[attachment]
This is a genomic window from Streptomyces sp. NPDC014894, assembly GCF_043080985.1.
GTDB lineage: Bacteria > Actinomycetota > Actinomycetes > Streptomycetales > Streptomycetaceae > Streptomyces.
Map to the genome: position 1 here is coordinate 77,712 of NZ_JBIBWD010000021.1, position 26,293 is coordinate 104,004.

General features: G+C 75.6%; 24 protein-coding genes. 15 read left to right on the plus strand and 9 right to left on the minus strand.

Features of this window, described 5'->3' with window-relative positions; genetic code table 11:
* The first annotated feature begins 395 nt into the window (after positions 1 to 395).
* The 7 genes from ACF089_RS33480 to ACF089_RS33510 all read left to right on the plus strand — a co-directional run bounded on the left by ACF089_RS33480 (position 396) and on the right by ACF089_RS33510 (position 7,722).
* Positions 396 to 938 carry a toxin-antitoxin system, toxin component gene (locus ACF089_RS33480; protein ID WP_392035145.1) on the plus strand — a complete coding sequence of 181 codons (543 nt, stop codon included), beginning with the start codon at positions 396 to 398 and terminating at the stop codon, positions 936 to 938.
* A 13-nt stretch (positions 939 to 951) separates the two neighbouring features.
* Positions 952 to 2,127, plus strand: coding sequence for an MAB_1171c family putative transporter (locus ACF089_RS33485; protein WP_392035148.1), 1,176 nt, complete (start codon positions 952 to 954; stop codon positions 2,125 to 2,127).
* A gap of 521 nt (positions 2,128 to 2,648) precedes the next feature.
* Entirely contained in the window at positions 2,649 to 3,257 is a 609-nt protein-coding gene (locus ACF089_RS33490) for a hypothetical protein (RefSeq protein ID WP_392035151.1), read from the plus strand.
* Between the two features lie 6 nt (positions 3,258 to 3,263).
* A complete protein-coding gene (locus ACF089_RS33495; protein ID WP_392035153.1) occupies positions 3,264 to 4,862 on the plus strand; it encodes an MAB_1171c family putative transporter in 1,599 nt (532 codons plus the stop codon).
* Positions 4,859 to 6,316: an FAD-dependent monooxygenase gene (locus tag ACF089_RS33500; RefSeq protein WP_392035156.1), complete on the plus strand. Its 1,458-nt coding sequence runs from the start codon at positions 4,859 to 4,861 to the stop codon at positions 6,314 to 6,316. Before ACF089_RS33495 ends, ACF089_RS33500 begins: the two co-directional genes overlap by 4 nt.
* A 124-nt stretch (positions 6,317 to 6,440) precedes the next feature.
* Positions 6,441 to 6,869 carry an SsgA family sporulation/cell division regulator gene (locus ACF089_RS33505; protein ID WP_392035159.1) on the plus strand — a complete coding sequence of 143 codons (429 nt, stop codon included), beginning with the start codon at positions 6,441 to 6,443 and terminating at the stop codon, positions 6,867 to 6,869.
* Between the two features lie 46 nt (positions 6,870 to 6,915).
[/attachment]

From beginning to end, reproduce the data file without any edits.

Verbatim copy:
This is a genomic window from Streptomyces sp. NPDC014894, assembly GCF_043080985.1.
GTDB lineage: Bacteria > Actinomycetota > Actinomycetes > Streptomycetales > Streptomycetaceae > Streptomyces.
Map to the genome: position 1 here is coordinate 77,712 of NZ_JBIBWD010000021.1, position 26,293 is coordinate 104,004.

General features: G+C 75.6%; 24 protein-coding genes. 15 read left to right on the plus strand and 9 right to left on the minus strand.

Features of this window, described 5'->3' with window-relative positions; genetic code table 11:
* The first annotated feature begins 395 nt into the window (after positions 1 to 395).
* The 7 genes from ACF089_RS33480 to ACF089_RS33510 all read left to right on the plus strand — a co-directional run bounded on the left by ACF089_RS33480 (position 396) and on the right by ACF089_RS33510 (position 7,722).
* Positions 396 to 938 carry a toxin-antitoxin system, toxin component gene (locus ACF089_RS33480; protein ID WP_392035145.1) on the plus strand — a complete coding sequence of 181 codons (543 nt, stop codon included), beginning with the start codon at positions 396 to 398 and terminating at the stop codon, positions 936 to 938.
* A 13-nt stretch (positions 939 to 951) separates the two neighbouring features.
* Positions 952 to 2,127, plus strand: coding sequence for an MAB_1171c family putative transporter (locus ACF089_RS33485; protein WP_392035148.1), 1,176 nt, complete (start codon positions 952 to 954; stop codon positions 2,125 to 2,127).
* A gap of 521 nt (positions 2,128 to 2,648) precedes the next feature.
* Entirely contained in the window at positions 2,649 to 3,257 is a 609-nt protein-coding gene (locus ACF089_RS33490) for a hypothetical protein (RefSeq protein ID WP_392035151.1), read from the plus strand.
* Between the two features lie 6 nt (positions 3,258 to 3,263).
* A complete protein-coding gene (locus ACF089_RS33495; protein ID WP_392035153.1) occupies positions 3,264 to 4,862 on the plus strand; it encodes an MAB_1171c family putative transporter in 1,599 nt (532 codons plus the stop codon).
* Positions 4,859 to 6,316: an FAD-dependent monooxygenase gene (locus tag ACF089_RS33500; RefSeq protein WP_392035156.1), complete on the plus strand. Its 1,458-nt coding sequence runs from the start codon at positions 4,859 to 4,861 to the stop codon at positions 6,314 to 6,316. Before ACF089_RS33495 ends, ACF089_RS33500 begins: the two co-directional genes overlap by 4 nt.
* A 124-nt stretch (positions 6,317 to 6,440) precedes the next feature.
* Positions 6,441 to 6,869 carry an SsgA family sporulation/cell division regulator gene (locus ACF089_RS33505; protein ID WP_392035159.1) on the plus strand — a complete coding sequence of 143 codons (429 nt, stop codon included), beginning with the start codon at positions 6,441 to 6,443 and terminating at the stop codon, positions 6,867 to 6,869.
* Between the two features lie 46 nt (positions 6,870 to 6,915).